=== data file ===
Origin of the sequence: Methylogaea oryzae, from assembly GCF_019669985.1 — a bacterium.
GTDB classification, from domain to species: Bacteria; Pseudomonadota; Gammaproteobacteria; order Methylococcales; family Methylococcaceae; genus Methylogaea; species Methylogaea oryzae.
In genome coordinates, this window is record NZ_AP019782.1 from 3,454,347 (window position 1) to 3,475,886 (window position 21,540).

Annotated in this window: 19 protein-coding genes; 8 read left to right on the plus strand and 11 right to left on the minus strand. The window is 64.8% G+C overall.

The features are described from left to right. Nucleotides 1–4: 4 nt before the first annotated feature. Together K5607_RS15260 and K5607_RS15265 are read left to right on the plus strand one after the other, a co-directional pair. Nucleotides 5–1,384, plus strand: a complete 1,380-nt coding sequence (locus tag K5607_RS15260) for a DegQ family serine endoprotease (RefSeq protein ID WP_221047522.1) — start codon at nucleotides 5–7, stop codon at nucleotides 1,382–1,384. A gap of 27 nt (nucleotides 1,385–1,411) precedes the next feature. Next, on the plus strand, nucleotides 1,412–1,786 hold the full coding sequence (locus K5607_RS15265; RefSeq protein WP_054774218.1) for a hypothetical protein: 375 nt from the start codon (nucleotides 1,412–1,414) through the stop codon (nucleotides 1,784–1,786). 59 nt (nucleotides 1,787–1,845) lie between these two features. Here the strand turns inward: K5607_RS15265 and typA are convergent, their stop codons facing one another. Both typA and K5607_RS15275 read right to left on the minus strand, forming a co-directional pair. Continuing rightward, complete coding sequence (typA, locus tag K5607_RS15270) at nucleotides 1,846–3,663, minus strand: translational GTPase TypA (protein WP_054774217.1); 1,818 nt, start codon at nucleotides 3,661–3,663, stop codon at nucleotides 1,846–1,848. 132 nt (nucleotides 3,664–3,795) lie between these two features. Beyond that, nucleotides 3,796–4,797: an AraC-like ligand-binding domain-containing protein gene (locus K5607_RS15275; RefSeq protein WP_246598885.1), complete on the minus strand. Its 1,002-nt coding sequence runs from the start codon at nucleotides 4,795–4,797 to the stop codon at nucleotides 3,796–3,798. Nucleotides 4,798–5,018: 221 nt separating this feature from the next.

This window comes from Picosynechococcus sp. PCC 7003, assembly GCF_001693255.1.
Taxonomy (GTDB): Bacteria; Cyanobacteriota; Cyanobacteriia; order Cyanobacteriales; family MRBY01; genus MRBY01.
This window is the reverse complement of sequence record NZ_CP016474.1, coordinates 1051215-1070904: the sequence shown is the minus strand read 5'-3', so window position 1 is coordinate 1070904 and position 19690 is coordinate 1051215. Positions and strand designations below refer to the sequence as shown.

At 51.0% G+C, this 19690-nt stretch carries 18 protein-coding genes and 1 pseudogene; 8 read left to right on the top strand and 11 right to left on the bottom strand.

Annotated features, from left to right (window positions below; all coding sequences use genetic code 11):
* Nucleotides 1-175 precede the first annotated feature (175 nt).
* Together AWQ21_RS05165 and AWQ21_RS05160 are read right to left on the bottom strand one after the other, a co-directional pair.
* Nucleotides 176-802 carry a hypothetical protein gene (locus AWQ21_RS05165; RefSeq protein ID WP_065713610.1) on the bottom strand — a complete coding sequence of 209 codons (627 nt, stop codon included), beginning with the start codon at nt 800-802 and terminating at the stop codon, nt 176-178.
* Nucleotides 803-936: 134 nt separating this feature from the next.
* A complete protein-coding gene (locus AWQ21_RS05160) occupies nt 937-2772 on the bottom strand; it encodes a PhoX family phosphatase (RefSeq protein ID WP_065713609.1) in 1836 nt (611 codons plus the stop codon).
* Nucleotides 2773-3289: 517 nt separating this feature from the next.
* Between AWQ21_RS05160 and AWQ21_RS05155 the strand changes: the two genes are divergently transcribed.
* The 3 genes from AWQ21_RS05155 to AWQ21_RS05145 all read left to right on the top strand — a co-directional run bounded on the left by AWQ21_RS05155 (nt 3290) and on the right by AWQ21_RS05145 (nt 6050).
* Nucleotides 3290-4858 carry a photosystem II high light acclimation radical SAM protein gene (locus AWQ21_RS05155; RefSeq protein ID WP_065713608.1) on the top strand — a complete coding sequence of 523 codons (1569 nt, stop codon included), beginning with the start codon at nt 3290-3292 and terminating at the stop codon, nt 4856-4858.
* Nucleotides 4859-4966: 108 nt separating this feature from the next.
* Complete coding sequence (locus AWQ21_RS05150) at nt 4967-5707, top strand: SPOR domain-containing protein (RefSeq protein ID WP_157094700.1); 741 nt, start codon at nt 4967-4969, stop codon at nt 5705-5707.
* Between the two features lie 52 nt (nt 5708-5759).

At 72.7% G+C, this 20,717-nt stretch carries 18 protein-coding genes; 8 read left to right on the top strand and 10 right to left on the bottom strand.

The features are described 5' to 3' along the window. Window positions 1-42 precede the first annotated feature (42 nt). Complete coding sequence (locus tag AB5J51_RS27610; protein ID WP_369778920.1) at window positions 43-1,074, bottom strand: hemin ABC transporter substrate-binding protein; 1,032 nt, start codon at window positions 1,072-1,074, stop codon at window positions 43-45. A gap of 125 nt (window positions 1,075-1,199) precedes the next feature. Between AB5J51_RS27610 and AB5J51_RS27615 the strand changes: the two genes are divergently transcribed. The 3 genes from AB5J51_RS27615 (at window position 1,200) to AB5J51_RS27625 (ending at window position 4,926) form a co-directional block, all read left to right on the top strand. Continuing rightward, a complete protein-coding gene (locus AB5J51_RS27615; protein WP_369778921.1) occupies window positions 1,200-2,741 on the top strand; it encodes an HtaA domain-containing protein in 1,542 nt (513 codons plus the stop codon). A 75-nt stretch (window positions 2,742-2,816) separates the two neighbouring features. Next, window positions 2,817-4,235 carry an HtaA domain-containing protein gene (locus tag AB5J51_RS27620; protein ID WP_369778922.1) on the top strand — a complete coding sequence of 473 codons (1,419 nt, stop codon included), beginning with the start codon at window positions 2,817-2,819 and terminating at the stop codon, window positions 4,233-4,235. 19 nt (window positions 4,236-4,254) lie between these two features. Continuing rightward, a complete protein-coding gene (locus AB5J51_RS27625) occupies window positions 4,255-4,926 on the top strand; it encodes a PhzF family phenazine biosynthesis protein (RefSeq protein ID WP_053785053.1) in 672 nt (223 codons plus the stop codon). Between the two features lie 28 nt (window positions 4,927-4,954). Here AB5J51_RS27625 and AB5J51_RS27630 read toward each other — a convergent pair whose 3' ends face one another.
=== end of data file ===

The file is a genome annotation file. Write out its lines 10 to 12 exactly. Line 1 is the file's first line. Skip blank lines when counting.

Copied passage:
Annotated features, from left to right (window positions below; all coding sequences use genetic code 11):
* Nucleotides 1-175 precede the first annotated feature (175 nt).
* Together AWQ21_RS05165 and AWQ21_RS05160 are read right to left on the bottom strand one after the other, a co-directional pair.